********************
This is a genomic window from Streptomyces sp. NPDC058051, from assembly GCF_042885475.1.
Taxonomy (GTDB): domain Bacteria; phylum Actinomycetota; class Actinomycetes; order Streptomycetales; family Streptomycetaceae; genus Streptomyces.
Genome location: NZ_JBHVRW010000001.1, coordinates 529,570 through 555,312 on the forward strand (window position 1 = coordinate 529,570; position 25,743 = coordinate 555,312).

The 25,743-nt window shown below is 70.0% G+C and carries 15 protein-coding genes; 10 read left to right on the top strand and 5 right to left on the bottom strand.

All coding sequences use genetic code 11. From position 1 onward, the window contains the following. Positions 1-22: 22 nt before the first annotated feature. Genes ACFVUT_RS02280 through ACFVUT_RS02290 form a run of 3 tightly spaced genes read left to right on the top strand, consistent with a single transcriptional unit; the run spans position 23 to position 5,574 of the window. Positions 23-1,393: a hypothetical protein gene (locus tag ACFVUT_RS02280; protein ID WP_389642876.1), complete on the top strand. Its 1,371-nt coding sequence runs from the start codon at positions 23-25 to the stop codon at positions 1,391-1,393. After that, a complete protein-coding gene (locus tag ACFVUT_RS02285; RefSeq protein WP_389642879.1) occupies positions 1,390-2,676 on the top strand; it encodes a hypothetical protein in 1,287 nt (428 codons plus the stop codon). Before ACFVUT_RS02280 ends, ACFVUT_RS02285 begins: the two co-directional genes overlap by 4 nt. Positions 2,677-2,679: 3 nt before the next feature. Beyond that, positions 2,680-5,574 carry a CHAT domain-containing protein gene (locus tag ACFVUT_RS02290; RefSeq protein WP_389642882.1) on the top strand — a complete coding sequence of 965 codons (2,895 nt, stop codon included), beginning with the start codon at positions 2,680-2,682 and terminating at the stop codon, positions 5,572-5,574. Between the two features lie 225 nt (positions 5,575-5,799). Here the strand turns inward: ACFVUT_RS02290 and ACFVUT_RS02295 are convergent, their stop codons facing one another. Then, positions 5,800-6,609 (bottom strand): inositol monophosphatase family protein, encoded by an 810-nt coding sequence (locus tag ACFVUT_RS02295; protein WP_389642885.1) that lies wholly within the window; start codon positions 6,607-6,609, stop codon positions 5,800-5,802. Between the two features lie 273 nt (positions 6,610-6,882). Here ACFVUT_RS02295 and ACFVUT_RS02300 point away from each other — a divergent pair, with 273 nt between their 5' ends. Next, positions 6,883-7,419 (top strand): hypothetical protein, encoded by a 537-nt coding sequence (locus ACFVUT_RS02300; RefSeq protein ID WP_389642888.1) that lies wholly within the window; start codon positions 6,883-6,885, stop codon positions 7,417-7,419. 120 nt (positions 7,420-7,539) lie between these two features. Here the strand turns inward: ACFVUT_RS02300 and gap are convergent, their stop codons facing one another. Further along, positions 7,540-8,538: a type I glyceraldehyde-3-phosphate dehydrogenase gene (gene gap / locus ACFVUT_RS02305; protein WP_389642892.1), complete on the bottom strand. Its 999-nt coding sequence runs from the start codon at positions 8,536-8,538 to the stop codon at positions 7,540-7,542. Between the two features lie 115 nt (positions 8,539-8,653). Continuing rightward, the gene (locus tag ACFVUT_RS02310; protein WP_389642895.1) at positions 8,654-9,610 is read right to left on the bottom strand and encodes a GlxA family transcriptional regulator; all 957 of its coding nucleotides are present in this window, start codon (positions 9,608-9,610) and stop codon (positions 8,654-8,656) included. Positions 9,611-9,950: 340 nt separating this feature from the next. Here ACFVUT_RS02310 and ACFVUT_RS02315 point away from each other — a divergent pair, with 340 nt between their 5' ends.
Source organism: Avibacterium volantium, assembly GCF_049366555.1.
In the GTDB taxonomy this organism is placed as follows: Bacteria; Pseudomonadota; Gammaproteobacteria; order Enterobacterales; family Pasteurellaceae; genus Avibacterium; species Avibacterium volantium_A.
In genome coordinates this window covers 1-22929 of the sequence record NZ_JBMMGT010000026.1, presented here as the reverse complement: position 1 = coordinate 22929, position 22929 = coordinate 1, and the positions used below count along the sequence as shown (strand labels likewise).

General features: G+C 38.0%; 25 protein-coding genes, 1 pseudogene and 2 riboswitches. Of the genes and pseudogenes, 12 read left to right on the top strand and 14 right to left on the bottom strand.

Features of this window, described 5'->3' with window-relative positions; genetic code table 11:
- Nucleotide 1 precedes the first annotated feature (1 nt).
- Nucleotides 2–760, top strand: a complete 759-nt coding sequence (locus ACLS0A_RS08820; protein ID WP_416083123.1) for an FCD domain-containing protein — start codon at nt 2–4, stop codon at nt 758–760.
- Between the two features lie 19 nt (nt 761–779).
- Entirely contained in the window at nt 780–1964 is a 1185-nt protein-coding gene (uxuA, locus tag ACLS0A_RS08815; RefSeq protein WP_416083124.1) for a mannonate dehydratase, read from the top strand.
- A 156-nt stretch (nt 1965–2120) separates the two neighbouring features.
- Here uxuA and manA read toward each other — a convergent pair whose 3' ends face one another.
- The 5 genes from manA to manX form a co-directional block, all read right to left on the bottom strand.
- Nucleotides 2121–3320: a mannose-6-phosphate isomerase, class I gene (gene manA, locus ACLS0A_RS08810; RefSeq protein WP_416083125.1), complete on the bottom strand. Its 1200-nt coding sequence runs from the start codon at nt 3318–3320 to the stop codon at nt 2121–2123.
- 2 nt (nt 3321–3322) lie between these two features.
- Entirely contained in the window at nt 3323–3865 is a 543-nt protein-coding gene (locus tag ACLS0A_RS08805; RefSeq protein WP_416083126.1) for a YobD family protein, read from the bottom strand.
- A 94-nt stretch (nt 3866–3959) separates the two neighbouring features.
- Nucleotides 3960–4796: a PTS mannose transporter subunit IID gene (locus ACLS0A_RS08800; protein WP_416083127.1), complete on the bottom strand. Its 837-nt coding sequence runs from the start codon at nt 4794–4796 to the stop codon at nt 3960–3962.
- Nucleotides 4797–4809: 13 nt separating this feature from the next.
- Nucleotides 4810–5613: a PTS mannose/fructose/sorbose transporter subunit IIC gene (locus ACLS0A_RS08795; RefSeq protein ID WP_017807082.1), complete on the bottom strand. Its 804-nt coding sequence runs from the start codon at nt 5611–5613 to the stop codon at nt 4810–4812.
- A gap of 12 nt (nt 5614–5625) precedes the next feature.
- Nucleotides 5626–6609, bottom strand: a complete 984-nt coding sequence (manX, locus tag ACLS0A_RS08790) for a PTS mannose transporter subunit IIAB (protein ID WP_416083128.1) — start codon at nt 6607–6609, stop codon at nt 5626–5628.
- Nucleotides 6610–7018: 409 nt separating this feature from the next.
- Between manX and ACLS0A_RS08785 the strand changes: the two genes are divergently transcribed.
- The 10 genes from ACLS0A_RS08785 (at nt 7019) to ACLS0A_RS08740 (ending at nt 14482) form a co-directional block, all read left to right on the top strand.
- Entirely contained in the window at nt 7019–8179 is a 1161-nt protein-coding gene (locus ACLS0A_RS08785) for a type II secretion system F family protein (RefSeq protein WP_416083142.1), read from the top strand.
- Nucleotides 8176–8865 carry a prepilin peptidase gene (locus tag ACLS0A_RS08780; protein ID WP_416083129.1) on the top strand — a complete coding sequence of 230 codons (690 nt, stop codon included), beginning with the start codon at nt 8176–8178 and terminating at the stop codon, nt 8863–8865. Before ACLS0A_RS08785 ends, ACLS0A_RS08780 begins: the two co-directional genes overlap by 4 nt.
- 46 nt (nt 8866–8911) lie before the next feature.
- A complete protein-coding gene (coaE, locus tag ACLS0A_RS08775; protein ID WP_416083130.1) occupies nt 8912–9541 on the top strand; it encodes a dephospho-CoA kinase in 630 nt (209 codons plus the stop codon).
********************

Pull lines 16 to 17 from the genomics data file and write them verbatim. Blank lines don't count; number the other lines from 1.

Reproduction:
- Here uxuA and manA read toward each other — a convergent pair whose 3' ends face one another.
- The 5 genes from manA to manX form a co-directional block, all read right to left on the bottom strand.